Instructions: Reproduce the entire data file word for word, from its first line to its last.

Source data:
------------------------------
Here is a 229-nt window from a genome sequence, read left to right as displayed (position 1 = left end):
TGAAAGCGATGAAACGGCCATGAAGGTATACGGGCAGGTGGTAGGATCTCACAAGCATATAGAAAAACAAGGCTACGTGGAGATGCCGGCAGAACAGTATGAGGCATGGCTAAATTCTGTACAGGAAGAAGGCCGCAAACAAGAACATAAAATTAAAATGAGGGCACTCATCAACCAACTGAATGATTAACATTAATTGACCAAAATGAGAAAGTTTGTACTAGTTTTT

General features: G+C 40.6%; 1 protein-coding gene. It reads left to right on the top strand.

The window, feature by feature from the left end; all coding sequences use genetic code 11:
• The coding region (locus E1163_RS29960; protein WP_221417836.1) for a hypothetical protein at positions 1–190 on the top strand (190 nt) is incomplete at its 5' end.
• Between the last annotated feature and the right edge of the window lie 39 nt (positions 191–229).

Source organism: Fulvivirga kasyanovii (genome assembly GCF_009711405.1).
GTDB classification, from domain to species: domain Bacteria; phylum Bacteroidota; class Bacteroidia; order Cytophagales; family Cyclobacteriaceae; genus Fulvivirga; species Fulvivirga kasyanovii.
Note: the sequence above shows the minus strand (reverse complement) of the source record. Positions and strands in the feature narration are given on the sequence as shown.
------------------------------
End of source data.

Here is a 229-nt window from a genome sequence, read left to right as displayed (position 1 = left end):
TGAAAGCGATGAAACGGCCATGAAGGTATACGGGCAGGTGGTAGGATCTCACAAGCATATAGAAAAACAAGGCTACGTGGAGATGCCGGCAGAACAGTATGAGGCATGGCTAAATTCTGTACAGGAAGAAGGCCGCAAACAAGAACATAAAATTAAAATGAGGGCACTCATCAACCAACTGAATGATTAACATTAATTGACCAAAATGAGAAAGTTTGTACTAGTTTTT

General features: G+C 40.6%; 1 protein-coding gene. It reads left to right on the top strand.

The window, feature by feature from the left end; all coding sequences use genetic code 11:
• The coding region (locus E1163_RS29960; protein WP_221417836.1) for a hypothetical protein at positions 1–190 on the top strand (190 nt) is incomplete at its 5' end.
• Between the last annotated feature and the right edge of the window lie 39 nt (positions 191–229).

Source organism: Fulvivirga kasyanovii (genome assembly GCF_009711405.1).
GTDB classification, from domain to species: domain Bacteria; phylum Bacteroidota; class Bacteroidia; order Cytophagales; family Cyclobacteriaceae; genus Fulvivirga; species Fulvivirga kasyanovii.
Note: the sequence above shows the minus strand (reverse complement) of the source record. Positions and strands in the feature narration are given on the sequence as shown.